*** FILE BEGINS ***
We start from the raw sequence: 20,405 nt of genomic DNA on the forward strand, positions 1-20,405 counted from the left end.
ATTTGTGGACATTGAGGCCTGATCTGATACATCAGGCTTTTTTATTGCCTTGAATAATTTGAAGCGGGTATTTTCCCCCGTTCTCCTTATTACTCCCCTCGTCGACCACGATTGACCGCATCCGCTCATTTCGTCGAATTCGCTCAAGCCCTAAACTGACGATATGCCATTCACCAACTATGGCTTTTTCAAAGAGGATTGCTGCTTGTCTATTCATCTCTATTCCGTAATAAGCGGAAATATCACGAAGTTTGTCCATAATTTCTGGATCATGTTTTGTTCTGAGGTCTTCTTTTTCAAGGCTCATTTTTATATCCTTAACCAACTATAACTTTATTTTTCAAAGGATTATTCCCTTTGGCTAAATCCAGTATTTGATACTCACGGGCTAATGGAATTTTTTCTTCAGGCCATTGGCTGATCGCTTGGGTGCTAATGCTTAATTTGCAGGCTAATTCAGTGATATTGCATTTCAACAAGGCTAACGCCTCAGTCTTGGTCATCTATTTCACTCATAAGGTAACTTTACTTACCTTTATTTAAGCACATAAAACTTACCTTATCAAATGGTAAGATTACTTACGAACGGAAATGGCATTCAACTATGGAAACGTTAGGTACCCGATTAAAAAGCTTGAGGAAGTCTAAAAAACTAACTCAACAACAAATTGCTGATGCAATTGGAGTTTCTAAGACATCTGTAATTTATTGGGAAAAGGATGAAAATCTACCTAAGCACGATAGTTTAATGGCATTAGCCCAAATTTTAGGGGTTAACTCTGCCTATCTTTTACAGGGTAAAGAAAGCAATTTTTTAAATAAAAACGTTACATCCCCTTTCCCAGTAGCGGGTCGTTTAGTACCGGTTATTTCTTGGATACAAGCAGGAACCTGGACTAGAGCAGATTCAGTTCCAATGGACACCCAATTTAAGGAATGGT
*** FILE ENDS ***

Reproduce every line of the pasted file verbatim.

We start from the raw sequence: 20,405 nt of genomic DNA on the forward strand, positions 1-20,405 counted from the left end.
ATTTGTGGACATTGAGGCCTGATCTGATACATCAGGCTTTTTTATTGCCTTGAATAATTTGAAGCGGGTATTTTCCCCCGTTCTCCTTATTACTCCCCTCGTCGACCACGATTGACCGCATCCGCTCATTTCGTCGAATTCGCTCAAGCCCTAAACTGACGATATGCCATTCACCAACTATGGCTTTTTCAAAGAGGATTGCTGCTTGTCTATTCATCTCTATTCCGTAATAAGCGGAAATATCACGAAGTTTGTCCATAATTTCTGGATCATGTTTTGTTCTGAGGTCTTCTTTTTCAAGGCTCATTTTTATATCCTTAACCAACTATAACTTTATTTTTCAAAGGATTATTCCCTTTGGCTAAATCCAGTATTTGATACTCACGGGCTAATGGAATTTTTTCTTCAGGCCATTGGCTGATCGCTTGGGTGCTAATGCTTAATTTGCAGGCTAATTCAGTGATATTGCATTTCAACAAGGCTAACGCCTCAGTCTTGGTCATCTATTTCACTCATAAGGTAACTTTACTTACCTTTATTTAAGCACATAAAACTTACCTTATCAAATGGTAAGATTACTTACGAACGGAAATGGCATTCAACTATGGAAACGTTAGGTACCCGATTAAAAAGCTTGAGGAAGTCTAAAAAACTAACTCAACAACAAATTGCTGATGCAATTGGAGTTTCTAAGACATCTGTAATTTATTGGGAAAAGGATGAAAATCTACCTAAGCACGATAGTTTAATGGCATTAGCCCAAATTTTAGGGGTTAACTCTGCCTATCTTTTACAGGGTAAAGAAAGCAATTTTTTAAATAAAAACGTTACATCCCCTTTCCCAGTAGCGGGTCGTTTAGTACCGGTTATTTCTTGGATACAAGCAGGAACCTGGACTAGAGCAGATTCAGTTCCAATGGACACCCAATTTAAGGAATGGT